Anyways, before I ramble on any longer, let's dig into the show.
All right, so today I wanted to chat with you about electric grids and how they work within the scope of this electric vehicle movement that we're seeing within the fleet industry. Well, one, we all know which electric grid I'm talking about, right? We're all familiar with the topic by now. It's the mechanism that allows for power generation and distribution. It's how we access power to turn on our TVs, charge our phones, and even use a power saw if you feel so inclined.
It's come into question as of late if they can actually support the growing number of electric vehicles hitting the road. Can they generate enough power? Can they distribute it fast enough? We know at this point, that an electric vehicle battery requires the input of direct current, otherwise called DC power, in order to absorb the electric potential and have it become an energy source capable of powering a battery-powered electric vehicle. The electric grid, which is the most common access point to the energy required to charge this EV, is a source of alternating current or AC power, which as you might assume, can pose a challenge for the charging needs of EV fleets.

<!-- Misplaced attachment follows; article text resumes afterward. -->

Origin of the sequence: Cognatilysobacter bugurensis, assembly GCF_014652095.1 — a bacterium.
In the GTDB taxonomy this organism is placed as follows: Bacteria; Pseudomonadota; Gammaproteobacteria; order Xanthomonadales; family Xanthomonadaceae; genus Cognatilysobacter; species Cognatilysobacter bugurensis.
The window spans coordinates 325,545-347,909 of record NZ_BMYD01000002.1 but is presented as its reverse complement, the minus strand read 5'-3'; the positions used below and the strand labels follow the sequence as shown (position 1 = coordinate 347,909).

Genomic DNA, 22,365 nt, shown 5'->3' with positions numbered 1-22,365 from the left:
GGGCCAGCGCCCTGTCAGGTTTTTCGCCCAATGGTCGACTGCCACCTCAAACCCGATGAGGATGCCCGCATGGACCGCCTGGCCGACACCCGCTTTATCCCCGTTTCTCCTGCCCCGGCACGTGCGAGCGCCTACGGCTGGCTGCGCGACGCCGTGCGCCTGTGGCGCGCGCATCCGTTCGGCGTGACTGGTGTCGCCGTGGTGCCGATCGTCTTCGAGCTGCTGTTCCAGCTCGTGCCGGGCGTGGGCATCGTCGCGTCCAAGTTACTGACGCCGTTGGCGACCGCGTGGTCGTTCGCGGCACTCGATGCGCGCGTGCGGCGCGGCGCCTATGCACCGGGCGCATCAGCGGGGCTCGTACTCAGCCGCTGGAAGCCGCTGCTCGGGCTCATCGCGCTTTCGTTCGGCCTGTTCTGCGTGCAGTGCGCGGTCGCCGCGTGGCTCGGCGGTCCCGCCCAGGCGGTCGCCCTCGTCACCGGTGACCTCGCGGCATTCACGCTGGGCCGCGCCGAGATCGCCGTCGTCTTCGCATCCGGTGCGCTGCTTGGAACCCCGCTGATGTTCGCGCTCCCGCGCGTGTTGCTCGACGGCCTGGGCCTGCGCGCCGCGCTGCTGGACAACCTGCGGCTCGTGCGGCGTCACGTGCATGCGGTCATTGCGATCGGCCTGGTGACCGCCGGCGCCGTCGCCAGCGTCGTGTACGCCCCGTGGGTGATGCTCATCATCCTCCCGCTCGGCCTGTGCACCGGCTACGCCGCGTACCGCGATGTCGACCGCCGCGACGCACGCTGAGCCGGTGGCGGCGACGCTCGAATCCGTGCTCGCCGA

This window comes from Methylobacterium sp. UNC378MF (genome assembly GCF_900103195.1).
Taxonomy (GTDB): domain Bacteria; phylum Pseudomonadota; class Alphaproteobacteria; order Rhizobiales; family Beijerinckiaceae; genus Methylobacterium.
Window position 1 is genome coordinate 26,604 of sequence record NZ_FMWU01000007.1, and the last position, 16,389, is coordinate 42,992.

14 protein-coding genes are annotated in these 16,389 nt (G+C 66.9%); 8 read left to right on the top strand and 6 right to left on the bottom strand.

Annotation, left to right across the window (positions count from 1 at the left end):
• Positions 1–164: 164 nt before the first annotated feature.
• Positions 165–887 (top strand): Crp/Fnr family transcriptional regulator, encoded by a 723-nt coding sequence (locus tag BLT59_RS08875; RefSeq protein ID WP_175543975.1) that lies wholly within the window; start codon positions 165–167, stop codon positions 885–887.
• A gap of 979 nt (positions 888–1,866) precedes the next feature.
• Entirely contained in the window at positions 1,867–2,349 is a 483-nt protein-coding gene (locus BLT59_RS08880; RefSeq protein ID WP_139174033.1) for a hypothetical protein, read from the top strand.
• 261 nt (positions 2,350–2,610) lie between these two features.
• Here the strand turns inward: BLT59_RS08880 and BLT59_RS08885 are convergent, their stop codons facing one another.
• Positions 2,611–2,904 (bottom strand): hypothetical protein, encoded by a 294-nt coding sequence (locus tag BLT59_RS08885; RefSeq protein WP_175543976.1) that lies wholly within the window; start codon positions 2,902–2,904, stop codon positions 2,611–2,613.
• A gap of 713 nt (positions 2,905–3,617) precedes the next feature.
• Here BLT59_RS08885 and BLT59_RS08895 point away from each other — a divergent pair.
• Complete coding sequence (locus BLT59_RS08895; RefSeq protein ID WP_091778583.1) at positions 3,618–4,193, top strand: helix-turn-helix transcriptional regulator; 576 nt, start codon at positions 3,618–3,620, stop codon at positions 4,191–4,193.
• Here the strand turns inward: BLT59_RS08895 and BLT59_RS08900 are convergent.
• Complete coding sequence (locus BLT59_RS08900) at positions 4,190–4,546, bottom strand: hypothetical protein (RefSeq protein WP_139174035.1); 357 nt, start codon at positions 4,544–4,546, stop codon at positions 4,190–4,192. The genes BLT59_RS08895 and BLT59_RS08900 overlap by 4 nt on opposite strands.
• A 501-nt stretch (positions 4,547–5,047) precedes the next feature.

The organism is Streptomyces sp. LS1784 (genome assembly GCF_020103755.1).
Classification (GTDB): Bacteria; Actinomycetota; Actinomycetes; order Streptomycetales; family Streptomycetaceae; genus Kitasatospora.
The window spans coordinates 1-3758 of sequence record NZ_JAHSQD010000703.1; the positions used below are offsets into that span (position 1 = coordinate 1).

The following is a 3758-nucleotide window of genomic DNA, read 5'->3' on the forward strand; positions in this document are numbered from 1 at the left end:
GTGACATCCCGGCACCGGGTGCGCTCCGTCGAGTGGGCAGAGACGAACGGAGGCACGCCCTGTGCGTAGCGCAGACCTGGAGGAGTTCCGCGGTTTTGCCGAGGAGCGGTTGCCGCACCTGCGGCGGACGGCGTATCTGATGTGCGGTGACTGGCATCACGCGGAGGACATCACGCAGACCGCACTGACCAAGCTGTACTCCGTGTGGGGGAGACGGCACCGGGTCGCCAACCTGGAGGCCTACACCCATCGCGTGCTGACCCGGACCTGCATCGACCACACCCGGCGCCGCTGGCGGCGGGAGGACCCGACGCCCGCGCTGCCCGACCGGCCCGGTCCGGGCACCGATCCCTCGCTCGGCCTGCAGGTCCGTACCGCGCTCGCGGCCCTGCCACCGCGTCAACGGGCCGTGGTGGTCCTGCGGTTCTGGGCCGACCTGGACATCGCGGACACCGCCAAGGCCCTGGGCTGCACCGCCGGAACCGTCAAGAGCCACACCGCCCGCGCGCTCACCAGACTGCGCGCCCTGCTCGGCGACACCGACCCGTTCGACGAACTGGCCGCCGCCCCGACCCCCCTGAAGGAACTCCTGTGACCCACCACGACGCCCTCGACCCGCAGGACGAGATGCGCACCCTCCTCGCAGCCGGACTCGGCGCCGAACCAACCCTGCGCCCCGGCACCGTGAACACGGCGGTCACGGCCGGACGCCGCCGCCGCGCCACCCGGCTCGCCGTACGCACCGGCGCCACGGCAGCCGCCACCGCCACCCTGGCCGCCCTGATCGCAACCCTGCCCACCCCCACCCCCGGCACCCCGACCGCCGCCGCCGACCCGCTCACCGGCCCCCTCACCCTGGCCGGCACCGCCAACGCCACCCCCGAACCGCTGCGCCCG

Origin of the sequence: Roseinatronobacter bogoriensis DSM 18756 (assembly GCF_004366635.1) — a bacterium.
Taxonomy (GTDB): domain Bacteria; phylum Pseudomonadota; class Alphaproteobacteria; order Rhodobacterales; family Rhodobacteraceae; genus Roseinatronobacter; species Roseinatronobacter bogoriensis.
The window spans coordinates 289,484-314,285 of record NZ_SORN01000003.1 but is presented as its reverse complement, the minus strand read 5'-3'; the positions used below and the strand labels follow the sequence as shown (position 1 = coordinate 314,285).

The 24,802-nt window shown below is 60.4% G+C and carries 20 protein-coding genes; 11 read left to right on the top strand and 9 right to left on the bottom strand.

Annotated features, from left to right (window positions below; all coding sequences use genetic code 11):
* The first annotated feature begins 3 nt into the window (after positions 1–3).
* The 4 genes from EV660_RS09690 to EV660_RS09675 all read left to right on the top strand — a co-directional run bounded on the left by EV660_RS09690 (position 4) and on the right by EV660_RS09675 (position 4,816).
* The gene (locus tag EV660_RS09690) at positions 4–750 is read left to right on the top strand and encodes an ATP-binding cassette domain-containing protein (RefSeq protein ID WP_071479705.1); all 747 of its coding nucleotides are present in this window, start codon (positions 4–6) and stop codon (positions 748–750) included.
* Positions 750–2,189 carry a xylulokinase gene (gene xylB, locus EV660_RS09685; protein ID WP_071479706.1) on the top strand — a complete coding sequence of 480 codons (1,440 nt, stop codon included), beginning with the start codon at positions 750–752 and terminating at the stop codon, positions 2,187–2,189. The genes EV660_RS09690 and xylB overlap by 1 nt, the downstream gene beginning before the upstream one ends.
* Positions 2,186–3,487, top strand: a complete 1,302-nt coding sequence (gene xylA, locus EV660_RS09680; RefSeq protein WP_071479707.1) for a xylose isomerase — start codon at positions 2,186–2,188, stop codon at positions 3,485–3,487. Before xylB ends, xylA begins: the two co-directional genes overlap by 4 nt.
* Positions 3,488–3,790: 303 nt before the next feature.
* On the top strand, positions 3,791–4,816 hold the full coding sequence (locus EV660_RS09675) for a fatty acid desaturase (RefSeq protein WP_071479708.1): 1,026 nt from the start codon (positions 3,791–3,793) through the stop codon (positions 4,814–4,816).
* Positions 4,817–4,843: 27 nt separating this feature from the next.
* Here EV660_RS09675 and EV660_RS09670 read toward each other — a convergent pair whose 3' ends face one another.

Now, this power is generated through the centralized or decentralized methods. Basically, a centralized power source is generated at a large scale and at a distance from where it's ultimately consumed, and centralized power sources include coal, nuclear, gas, hydro, or even large wind and solar farms. We've all seen the big wind turbines in the fields of solar panels when we're driving through rural, I would say, Minnesota. We see a lot of them up here, but also, all across the US and even across the world.